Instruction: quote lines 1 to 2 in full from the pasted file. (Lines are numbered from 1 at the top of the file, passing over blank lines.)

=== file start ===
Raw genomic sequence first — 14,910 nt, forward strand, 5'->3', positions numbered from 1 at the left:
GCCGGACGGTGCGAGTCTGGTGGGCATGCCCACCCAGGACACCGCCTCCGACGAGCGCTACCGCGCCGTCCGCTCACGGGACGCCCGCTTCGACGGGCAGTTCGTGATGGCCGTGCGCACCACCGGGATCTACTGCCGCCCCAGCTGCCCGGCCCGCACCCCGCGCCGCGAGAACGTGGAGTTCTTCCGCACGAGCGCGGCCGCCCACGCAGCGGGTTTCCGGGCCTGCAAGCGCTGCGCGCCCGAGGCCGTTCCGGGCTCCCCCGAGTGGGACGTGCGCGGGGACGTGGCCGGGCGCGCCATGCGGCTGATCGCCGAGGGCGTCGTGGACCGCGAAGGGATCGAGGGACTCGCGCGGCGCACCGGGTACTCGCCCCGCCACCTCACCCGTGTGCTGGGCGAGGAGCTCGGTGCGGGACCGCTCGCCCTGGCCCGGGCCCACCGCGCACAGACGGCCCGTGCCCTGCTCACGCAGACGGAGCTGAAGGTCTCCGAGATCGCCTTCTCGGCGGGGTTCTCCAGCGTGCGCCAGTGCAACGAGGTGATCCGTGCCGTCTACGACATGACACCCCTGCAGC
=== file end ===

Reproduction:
Raw genomic sequence first — 14,910 nt, forward strand, 5'->3', positions numbered from 1 at the left:
GCCGGACGGTGCGAGTCTGGTGGGCATGCCCACCCAGGACACCGCCTCCGACGAGCGCTACCGCGCCGTCCGCTCACGGGACGCCCGCTTCGACGGGCAGTTCGTGATGGCCGTGCGCACCACCGGGATCTACTGCCGCCCCAGCTGCCCGGCCCGCACCCCGCGCCGCGAGAACGTGGAGTTCTTCCGCACGAGCGCGGCCGCCCACGCAGCGGGTTTCCGGGCCTGCAAGCGCTGCGCGCCCGAGGCCGTTCCGGGCTCCCCCGAGTGGGACGTGCGCGGGGACGTGGCCGGGCGCGCCATGCGGCTGATCGCCGAGGGCGTCGTGGACCGCGAAGGGATCGAGGGACTCGCGCGGCGCACCGGGTACTCGCCCCGCCACCTCACCCGTGTGCTGGGCGAGGAGCTCGGTGCGGGACCGCTCGCCCTGGCCCGGGCCCACCGCGCACAGACGGCCCGTGCCCTGCTCACGCAGACGGAGCTGAAGGTCTCCGAGATCGCCTTCTCGGCGGGGTTCTCCAGCGTGCGCCAGTGCAACGAGGTGATCCGTGCCGTCTACGACATGACACCCCTGCAGC